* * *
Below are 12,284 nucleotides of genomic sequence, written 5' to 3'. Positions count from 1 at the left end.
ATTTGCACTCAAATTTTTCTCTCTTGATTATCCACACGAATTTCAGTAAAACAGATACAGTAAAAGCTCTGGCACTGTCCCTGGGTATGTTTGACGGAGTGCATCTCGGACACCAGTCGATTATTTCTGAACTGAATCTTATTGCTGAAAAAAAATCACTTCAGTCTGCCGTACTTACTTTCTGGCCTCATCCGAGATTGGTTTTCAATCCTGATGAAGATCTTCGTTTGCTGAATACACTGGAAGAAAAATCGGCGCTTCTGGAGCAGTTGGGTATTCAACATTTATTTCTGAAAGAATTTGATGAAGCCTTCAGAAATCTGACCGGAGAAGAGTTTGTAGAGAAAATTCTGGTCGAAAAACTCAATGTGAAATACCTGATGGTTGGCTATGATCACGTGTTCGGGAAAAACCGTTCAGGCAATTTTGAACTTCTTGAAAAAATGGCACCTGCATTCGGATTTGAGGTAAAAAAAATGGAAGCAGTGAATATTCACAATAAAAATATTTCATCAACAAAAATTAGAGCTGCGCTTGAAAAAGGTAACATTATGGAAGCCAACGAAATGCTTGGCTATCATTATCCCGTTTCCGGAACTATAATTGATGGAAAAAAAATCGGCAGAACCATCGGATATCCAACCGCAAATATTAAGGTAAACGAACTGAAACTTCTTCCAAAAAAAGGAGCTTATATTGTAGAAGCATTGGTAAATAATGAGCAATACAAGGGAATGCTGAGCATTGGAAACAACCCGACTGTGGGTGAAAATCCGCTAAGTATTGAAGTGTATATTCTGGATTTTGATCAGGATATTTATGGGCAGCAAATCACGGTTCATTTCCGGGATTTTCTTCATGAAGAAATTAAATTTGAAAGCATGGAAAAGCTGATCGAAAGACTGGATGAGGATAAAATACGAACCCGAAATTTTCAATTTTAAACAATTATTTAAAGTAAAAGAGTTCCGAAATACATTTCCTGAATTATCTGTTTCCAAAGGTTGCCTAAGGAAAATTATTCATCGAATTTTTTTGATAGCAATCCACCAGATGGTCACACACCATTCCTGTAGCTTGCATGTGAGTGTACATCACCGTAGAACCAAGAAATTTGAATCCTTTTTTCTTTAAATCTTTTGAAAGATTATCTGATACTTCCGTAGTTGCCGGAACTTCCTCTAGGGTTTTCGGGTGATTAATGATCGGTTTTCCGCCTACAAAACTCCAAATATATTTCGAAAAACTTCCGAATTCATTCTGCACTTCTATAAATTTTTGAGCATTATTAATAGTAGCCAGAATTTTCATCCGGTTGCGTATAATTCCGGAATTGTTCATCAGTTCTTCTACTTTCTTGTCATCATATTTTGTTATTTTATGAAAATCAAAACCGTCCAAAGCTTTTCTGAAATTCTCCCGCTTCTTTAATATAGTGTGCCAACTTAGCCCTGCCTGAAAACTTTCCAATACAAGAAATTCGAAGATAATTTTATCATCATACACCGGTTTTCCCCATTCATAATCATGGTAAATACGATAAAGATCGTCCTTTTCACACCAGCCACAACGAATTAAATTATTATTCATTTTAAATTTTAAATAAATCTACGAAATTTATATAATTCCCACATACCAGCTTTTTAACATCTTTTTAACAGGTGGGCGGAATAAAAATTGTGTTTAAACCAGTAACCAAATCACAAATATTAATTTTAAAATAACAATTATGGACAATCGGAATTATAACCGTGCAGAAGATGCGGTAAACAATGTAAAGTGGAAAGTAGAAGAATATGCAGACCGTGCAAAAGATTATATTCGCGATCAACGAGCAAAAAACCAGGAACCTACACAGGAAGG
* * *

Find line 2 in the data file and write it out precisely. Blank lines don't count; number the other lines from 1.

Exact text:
ATTTGCACTCAAATTTTTCTCTCTTGATTATCCACACGAATTTCAGTAAAACAGATACAGTAAAAGCTCTGGCACTGTCCCTGGGTATGTTTGACGGAGTGCATCTCGGACACCAGTCGATTATTTCTGAACTGAATCTTATTGCTGAAAAAAAATCACTTCAGTCTGCCGTACTTACTTTCTGGCCTCATCCGAGATTGGTTTTCAATCCTGATGAAGATCTTCGTTTGCTGAATACACTGGAAGAAAAATCGGCGCTTCTGGAGCAGTTGGGTATTCAACATTTATTTCTGAAAGAATTTGATGAAGCCTTCAGAAATCTGACCGGAGAAGAGTTTGTAGAGAAAATTCTGGTCGAAAAACTCAATGTGAAATACCTGATGGTTGGCTATGATCACGTGTTCGGGAAAAACCGTTCAGGCAATTTTGAACTTCTTGAAAAAATGGCACCTGCATTCGGATTTGAGGTAAAAAAAATGGAAGCAGTGAATATTCACAATAAAAATATTTCATCAACAAAAATTAGAGCTGCGCTTGAAAAAGGTAACATTATGGAAGCCAACGAAATGCTTGGCTATCATTATCCCGTTTCCGGAACTATAATTGATGGAAAAAAAATCGGCAGAACCATCGGATATCCAACCGCAAATATTAAGGTAAACGAACTGAAACTTCTTCCAAAAAAAGGAGCTTATATTGTAGAAGCATTGGTAAATAATGAGCAATACAAGGGAATGCTGAGCATTGGAAACAACCCGACTGTGGGTGAAAATCCGCTAAGTATTGAAGTGTATATTCTGGATTTTGATCAGGATATTTATGGGCAGCAAATCACGGTTCATTTCCGGGATTTTCTTCATGAAGAAATTAAATTTGAAAGCATGGAAAAGCTGATCGAAAGACTGGATGAGGATAAAATACGAACCCGAAATTTTCAATTTTAAACAATTATTTAAAGTAAAAGAGTTCCGAAATACATTTCCTGAATTATCTGTTTCCAAAGGTTGCCTAAGGAAAATTATTCATCGAATTTTTTTGATAGCAATCCACCAGATGGTCACACACCATTCCTGTAGCTTGCATGTGAGTGTACATCACCGTAGAACCAAGAAATTTGAATCCTTTTTTCTTTAAATCTTTTGAAAGATTATCTGATACTTCCGTAGTTGCCGGAACTTCCTCTAGGGTTTTCGGGTGATTAATGATCGGTTTTCCGCCTACAAAACTCCAAATATATTTCGAAAAACTTCCGAATTCATTCTGCACTTCTATAAATTTTTGAGCATTATTAATAGTAGCCAGAATTTTCATCCGGTTGCGTATAATTCCGGAATTGTTCATCAGTTCTTCTACTTTCTTGTCATCATATTTTGTTATTTTATGAAAATCAAAACCGTCCAAAGCTTTTCTGAAATTCTCCCGCTTCTTTAATATAGTGTGCCAACTTAGCCCTGCCTGAAAACTTTCCAATACAAGAAATTCGAAGATAATTTTATCATCATACACCGGTTTTCCCCATTCATAATCATGGTAAATACGATAAAGATCGTCCTTTTCACACCAGCCACAACGAATTAAATTATTATTCATTTTAAATTTTAAATAAATCTACGAAATTTATATAATTCCCACATACCAGCTTTTTAACATCTTTTTAACAGGTGGGCGGAATAAAAATTGTGTTTAAACCAGTAACCAAATCACAAATATTAATTTTAAAATAACAATTATGGACAATCGGAATTATAACCGTGCAGAAGATGCGGTAAACAATGTAAAGTGGAAAGTAGAAGAATATGCAGACCGTGCAAAAGATTATATTCGCGATCAACGAGCAAAAAACCAGGAACCTACACAGGAAGG